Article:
Ailsa Farms

Memories of Ailsa Farms

For the children of the Hobart family, life at Ailsa Farms in the early years of this century must have been near idyllic. From the first Christmas in 1902, shortly after Jennie Hobart, the family matriarch and widow of Garret A. Hobart, 24th vice president of the United States, purchased the property, the house worked its magic on the family.

The house on the hill in the country was a weekend retreat from their spacious, elegant city residence, Carroll Hall. It was to Ailsa Farms that the young children in the family were taken to escape the heat of the city during the summer. Loaded into horse-drawn carriages and accompanied by their nurses, these young children, by the end of World War I, had a wonderful house to explore and spacious grounds on which to play.

Elizabeth Hobart Kingsbury, the daughter of Garret Hobart, Jr., was just a young child when she moved into the manor house with her family after the war.

"Dinners were sometimes formal
and always very special"

"By this time, the renovations had been completed, and the house seemed, to my five-year-old eyes, enormous," she recalls. "We three children lived on the main floor and our parents and grandmother lived on the floor above. Many happy hours of my childhood were spent in the playroom, a large room on the help's floor. It was here that we kept our doll houses, electric trains, a piano, and later a sewing machine."

Because the family was wealthy, they had many servants including a cook, kitchen maid, houseman, two chauffeurs, a laundress and assistant laundress, a waitress/parlor maid, butler, and one or two chambermaids. The 250-acre estate also housed a farmer, who lived in a cottage near the barn with his family. In addition to homegrown fruits and vegetables, the farm included pigs, chickens, sheep, cows, and several horses for riding and others that were work animals.

But it was the house that fascinated the young Elizabeth. "The house, though large, was a wonderful place to live," she remembers. "As children, we found all sorts of exciting hiding places, one of the favorites being in the trunk room in the basement where the trunks were stacked to the ceiling on racks and we could climb up and hide behind them."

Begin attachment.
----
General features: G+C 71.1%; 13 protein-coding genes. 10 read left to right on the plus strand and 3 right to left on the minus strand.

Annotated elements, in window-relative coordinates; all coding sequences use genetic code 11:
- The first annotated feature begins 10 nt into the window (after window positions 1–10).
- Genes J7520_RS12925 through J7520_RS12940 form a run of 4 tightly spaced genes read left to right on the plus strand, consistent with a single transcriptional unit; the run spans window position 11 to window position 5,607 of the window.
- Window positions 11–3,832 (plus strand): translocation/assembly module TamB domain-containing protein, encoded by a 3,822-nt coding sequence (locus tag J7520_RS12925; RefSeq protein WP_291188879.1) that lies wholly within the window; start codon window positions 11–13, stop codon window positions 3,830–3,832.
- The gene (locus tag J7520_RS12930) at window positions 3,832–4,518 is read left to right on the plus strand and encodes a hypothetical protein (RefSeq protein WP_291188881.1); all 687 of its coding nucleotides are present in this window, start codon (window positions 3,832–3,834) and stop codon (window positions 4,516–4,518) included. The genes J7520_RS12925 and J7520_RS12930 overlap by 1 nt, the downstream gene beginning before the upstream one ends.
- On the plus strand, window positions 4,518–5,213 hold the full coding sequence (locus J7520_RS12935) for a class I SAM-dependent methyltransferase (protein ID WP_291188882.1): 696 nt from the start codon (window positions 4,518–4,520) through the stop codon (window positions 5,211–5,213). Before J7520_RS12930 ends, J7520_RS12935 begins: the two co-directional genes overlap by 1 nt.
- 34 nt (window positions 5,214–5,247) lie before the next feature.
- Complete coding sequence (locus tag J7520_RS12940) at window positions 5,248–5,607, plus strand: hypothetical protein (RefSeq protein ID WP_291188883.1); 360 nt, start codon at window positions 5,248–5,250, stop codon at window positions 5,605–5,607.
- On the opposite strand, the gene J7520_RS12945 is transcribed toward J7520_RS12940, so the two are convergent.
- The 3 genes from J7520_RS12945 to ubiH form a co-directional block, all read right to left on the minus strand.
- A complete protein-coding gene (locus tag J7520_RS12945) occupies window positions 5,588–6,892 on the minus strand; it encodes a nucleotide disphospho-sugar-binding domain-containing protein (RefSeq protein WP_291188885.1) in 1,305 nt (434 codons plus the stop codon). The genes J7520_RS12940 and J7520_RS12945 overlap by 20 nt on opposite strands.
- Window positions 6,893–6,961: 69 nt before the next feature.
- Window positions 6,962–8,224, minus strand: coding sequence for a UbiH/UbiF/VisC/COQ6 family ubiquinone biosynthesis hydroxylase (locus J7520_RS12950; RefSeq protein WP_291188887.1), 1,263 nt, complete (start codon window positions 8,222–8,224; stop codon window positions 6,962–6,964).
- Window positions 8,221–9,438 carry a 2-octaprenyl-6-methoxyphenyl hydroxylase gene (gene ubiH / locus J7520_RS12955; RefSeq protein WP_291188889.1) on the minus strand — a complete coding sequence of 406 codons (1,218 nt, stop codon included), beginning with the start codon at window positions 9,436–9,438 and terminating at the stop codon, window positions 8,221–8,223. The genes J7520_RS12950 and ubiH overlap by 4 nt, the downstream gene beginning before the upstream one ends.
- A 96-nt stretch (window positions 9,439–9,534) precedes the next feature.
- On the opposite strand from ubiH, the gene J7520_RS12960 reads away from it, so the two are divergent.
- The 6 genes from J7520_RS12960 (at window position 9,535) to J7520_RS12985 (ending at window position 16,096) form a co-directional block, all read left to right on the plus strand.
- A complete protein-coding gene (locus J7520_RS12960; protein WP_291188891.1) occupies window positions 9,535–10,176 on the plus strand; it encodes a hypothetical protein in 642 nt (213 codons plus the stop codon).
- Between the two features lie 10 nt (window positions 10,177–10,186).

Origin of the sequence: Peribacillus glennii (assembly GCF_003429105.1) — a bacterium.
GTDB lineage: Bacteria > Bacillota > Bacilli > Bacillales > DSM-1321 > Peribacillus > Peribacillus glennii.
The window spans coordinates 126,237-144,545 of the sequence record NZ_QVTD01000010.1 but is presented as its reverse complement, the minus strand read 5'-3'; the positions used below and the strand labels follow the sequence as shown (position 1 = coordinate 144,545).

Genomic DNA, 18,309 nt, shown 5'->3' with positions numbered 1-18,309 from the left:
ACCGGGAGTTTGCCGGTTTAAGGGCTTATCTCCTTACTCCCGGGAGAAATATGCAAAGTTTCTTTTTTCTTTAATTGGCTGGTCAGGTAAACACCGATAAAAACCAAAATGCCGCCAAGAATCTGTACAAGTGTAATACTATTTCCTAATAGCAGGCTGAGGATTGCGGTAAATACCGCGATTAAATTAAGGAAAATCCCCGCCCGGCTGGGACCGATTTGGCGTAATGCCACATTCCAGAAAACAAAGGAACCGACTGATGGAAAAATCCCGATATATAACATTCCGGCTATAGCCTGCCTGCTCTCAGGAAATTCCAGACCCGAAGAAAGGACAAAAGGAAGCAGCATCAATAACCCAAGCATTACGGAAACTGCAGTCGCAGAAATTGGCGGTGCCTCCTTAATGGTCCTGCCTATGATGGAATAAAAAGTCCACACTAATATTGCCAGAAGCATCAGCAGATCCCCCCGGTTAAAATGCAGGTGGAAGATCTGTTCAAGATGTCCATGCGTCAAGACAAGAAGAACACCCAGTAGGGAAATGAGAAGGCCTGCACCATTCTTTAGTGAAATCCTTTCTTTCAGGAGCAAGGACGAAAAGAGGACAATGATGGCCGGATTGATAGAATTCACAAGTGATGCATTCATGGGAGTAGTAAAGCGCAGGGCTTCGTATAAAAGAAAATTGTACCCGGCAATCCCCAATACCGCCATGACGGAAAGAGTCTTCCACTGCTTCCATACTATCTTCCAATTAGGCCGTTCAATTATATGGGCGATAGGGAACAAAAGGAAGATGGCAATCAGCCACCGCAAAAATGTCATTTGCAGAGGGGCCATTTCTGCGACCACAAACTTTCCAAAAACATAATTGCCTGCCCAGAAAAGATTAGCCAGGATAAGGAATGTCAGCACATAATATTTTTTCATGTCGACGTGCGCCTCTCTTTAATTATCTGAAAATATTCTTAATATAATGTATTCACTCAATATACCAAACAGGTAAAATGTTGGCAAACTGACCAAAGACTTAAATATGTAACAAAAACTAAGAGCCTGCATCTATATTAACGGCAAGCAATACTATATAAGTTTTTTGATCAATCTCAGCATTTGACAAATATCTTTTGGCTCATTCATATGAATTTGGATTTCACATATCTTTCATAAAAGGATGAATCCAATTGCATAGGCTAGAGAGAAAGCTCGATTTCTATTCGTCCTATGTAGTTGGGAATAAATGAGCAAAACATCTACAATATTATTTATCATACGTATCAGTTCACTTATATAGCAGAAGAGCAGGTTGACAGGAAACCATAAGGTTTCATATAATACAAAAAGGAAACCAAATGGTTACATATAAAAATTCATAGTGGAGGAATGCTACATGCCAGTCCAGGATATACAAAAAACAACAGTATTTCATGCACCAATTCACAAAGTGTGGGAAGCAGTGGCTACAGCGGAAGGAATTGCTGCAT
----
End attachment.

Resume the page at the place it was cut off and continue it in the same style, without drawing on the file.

She also recalls hiding in the organ loft over the circular staircase in the front hall. "This was particularly exciting because we could go there when the family was having parties and we were able to listen to all kinds of fascinating conversations. Of course, one blast of the organ and I'm sure we would have been deafened for life."

The organ used to stand in the upstairs hall. "We had music rolls for the organ, which my father used to love to play, adjusting the various stops and pedals to create marvelous crescendos, tremolos, and flute solos."

On Sunday afternoons, friends and visitors were encouraged to stop by and often stayed for dinner. Parties were held year-round for the holidays, and Mrs. Kingsbury recalls a special "fancy-dress" event complete with orchestra held on the roof terrace where instructors were on hand to teach the guests the latest dance steps.

Dinners were sometimes formal and always very special. "They were held in the upstairs dining room. The table sparkled with the most lovely Venetian glass in soft pastel shades, and often we used my grandmother's handsome set of Faberge Russian enamel, which pattern had been designed for the czar," Mrs. Kingsbury says.

Outdoor activities kept the children busy in the winter. "I remember a wondrous moonlit night after a heavy snow when we were allowed to go coasting down the road from the house almost to the gates at the main road. It was fast and thrilling and unbelievably beautiful. On the north side of the house we used to go tobogganing down the steep hill, across a field, generally coming to a halt in the middle of a brook." The children also went ice skating on
Gaede's Pond, just across the road from the main house.

As a member of the local gentry, Mrs. Kingsbury made her debut into society at Ailsa Farms in 1931, and was married there four years later. Her sister, Katherine Grey Hobart Hand, and her family had a house on the estate, as did their brother Garret Hobart III, who lived there with his wife and two sons Garret IV and Alfred Loomis Hobart.

Garret Hobart IV, Mrs. Kingsbury's nephew, who was born in 1935, also has happy memories of the house. "Some of my earliest memories are right here in this house," he says. "We used to come and visit quite often and every Christmas until my grandmother died in 1941. We would come here for the holidays and stay for a week. We rode up and down the elevator to the roof and scared my grandparents. They were afraid we'd fall off the roof. But we were just typical kids."

He remembers a big barn and garage and believes there was still some farming activity. "The grounds were beautifully landscaped and there was a tennis court. The hedges were elegant and clipped into decorative shapes. It was really beautiful," he recalls.

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By Barbara E. Martin, William Paterson University